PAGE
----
Even if you only jog the occasional few miles, you’ve likely heard about marathoners carb-loading before a race or long run. But pasta isn’t the only food that can help you run well, and it’s not just endurance athletes who benefit from proper fueling. What you eat before, during, and after your runs is crucial to helping you feel good, pick up your pace, and recover quickly.
“Nutrition throughout the entire day, weeks, and months has an impact on all your workouts,” explains Kyle Pfaffenback, PhD, assistant professor of nutrition and exercise physiology at Eastern Oregon University and a nutrition consultant for the Brooks Beast Track Club. “Thinking about it as an aspect of training will help optimize all your runs and allow your muscles to recover and adapt, too.” This is how to eat and drink like a serious runner.
Skip a pre-run meal. “If it’s just a few miles, you don’t need to eat before,” says Vishal Patel, chief sports nutritionist at Nuun, who has worked with elite athletes such as Kara Goucher. There will be enough glycogen (the body’s most readily accessible form of energy) in your muscles to power you through. Drink 8 ounces of water or a low-calorie sports drink before you head out, though, especially if you’re running first thing in the a.m. (because you wake up dehydrated).
Eat 50 to 60 grams of complex carbs, like oatmeal and a banana. “This tops off glycogen stores,” says Pfaffenbach. Eat 1 1/2 to 2 hours prior to give your body time to digest and soak up the nutrients.
Have a carb-rich meal the night before. Stick to a supper that has pasta, rice, or quinoa (balanced with protein and veggies) before any key-workout day to up glycogen stores, which is important for high-intensity performances at all distances, says Pfaffenbach.
Water is sufficient, unless it’s especially hot or humid.
Once your runs get around the 60-minute mark, sip a low-calorie electrolyte-based drink (think G2 or Nuun); the added electrolytes can increase muscle function. Electrolytes (namely, sodium and potassium) help muscles retain fluids, receive oxygen and function properly, says Patel. “Getting them in fluids, rather than in a solid snack, helps deliver the electrolytes to your muscles faster,” he says.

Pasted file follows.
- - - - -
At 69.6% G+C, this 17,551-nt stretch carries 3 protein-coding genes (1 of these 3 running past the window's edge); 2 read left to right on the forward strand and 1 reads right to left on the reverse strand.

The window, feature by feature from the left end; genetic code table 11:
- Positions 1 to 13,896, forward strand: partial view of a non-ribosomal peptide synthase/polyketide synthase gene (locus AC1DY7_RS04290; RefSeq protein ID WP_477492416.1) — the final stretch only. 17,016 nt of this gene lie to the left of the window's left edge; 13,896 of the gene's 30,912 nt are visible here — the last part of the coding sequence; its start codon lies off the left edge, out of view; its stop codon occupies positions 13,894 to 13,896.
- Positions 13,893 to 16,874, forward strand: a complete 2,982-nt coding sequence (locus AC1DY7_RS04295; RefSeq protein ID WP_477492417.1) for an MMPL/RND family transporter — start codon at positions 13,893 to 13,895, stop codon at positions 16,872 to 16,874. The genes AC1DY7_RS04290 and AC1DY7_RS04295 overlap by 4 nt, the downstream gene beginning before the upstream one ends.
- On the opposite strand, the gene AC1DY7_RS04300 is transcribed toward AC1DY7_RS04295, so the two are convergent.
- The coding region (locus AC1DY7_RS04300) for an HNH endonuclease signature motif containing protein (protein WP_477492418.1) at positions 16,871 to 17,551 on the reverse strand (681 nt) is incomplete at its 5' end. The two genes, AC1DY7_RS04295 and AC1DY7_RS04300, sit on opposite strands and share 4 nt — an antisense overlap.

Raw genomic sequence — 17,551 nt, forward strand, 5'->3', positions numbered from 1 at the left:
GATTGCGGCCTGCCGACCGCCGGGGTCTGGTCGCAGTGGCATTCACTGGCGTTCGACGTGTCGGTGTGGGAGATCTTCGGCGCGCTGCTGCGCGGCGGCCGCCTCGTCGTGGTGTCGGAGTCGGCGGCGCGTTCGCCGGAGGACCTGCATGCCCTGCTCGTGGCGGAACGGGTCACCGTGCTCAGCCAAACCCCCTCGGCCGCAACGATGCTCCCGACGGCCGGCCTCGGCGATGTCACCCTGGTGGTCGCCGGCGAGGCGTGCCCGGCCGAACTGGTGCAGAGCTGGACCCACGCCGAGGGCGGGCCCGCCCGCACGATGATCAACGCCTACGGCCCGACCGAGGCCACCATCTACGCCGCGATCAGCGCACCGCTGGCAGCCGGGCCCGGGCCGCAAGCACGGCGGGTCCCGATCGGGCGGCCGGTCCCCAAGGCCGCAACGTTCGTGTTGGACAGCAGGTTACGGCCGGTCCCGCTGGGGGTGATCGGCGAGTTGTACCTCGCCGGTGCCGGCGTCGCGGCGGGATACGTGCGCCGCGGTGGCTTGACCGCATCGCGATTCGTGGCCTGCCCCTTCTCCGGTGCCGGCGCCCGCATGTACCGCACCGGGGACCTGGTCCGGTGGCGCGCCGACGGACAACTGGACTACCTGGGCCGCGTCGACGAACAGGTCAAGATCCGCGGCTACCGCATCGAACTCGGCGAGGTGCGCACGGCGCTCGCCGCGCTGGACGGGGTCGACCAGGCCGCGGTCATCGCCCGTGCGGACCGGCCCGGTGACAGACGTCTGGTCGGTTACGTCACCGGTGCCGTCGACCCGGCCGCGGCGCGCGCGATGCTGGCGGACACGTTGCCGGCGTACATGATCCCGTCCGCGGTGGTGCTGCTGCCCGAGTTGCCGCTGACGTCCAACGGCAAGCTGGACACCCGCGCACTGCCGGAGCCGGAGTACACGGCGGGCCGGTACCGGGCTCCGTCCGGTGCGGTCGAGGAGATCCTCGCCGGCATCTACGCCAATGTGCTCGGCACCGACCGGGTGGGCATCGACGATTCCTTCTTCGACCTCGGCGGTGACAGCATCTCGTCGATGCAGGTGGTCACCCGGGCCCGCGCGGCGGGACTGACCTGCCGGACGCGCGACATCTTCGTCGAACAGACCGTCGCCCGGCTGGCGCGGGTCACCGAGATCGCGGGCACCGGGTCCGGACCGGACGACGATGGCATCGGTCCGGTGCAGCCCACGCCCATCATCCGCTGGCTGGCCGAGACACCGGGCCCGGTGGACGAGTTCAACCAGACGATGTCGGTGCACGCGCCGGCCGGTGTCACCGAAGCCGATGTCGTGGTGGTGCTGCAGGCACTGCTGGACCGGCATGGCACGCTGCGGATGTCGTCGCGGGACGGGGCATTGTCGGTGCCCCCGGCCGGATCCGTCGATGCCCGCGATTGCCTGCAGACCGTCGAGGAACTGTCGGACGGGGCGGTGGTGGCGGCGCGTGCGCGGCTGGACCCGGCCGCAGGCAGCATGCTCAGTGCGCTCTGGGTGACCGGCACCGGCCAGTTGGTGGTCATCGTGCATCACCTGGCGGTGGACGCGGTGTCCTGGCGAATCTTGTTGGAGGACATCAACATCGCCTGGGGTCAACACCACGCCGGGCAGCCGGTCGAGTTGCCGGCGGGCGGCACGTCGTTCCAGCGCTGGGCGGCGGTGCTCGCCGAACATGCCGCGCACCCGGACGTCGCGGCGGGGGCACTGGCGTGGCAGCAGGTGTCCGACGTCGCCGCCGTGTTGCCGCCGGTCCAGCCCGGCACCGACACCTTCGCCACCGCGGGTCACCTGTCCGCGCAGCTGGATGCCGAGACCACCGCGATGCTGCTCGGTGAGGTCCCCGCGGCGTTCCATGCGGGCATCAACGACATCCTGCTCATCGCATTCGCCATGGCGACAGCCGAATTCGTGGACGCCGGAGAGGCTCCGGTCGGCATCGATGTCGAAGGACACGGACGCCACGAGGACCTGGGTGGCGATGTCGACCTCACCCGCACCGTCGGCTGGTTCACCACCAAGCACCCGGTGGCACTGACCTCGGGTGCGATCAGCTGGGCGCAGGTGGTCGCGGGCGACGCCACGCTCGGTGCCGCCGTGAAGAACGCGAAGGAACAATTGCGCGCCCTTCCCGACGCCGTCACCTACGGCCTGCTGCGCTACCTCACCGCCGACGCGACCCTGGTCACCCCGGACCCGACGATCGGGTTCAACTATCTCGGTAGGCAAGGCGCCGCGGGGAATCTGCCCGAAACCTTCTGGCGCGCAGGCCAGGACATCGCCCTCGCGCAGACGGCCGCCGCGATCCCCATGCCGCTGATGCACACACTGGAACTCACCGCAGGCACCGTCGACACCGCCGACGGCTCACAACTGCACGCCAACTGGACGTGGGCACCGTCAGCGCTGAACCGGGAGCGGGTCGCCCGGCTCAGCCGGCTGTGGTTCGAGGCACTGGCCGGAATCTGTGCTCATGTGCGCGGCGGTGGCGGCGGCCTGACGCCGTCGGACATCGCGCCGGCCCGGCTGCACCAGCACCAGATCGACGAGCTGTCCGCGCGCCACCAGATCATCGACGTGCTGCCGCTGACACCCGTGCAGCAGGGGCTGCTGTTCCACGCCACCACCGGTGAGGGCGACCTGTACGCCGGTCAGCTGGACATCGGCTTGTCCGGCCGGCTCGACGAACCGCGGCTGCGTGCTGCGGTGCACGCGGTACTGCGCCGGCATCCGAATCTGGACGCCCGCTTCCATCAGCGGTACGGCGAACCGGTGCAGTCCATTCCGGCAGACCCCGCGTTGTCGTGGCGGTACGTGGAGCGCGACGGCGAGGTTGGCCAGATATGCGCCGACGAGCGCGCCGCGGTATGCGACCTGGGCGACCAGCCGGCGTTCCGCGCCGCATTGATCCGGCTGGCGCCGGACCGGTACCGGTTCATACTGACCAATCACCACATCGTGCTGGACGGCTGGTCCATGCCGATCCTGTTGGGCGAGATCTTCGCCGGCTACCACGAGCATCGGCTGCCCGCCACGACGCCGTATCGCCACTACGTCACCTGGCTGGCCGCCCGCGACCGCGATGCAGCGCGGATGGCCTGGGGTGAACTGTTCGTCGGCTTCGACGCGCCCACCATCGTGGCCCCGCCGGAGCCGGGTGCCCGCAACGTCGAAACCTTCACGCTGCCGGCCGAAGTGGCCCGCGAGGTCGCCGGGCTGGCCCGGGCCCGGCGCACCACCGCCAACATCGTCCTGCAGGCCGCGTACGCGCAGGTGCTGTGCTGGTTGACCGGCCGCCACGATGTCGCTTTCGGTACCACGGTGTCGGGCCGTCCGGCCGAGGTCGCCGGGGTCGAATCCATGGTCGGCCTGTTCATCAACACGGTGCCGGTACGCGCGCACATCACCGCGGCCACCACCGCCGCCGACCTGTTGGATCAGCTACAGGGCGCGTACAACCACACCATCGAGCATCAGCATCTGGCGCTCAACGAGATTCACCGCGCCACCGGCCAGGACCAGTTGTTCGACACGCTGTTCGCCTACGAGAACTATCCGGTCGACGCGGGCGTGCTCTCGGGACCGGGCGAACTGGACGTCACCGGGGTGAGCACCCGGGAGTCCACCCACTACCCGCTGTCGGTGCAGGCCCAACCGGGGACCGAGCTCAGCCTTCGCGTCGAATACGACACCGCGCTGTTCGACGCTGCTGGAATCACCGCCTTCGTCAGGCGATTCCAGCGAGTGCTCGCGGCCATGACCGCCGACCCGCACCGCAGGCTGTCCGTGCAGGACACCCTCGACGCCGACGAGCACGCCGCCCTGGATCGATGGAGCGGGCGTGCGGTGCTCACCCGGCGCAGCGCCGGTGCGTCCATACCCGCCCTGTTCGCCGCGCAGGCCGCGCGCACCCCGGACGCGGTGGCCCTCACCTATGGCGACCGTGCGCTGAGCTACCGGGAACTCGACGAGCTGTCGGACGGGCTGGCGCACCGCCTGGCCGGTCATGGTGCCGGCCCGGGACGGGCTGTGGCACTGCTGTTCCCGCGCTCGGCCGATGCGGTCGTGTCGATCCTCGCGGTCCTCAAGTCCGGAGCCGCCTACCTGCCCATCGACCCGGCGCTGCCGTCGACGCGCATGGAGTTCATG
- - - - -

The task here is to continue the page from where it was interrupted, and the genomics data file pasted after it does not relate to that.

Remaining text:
Eat about 20 grams of carbs every 25 to 30 minutes. Muscles store enough glycogen to fuel about an hour-long run. After that, you’ll need 30 to 60 grams of carbs an hour—from sports drinks, gels, or chews—to maintain your intensity. “Eat early and often for a regular flow of nutrients,” says Pfaffenbach. Your brain realizes you’re low on fuel before your muscles do and will start to slow you down as a precaution. During runs 90 minutes or more, sports drinks with carbs and electrolytes can help you maintain pace and delay fatigue. Choose ones with a concentration of 3 to 4 grams per 100 milliliters); higher amounts may cause GI issues. (Gatorade, for instance, is about 6% carbs; try watering it down to sidestep an upset stomach.)
Swish a sports drink around in your mouth, then spit it out: Just rinsing with the sugary drink can trick your brain into recruiting more muscles (especially when they’re depleted) and enhance your performance, according to recent research in. No tummy pain, all gain.
Once you’ve logged the miles, have a bite within an hour to reap the most rewards. “When you’re running, you’re breaking down and stressing your muscles; the time when you get stronger is during the recovery period,” explains Patel. Reach for a meal with a 3-to-1 ratio of carbs to protein. Why? Carbs are more important, as they replenish the glycogen stores (i.e., the go-to energy source) in your muscles. Already know the power of chugging chocolate milk post-workout? Other options with the right ratio: a banana or apple with peanut butter, a berry and a banana smoothie with a scoop of protein powder or an oat bar with an almond, hazelnut, or peanut butter center like ($17 for 12-pack;amazon.com).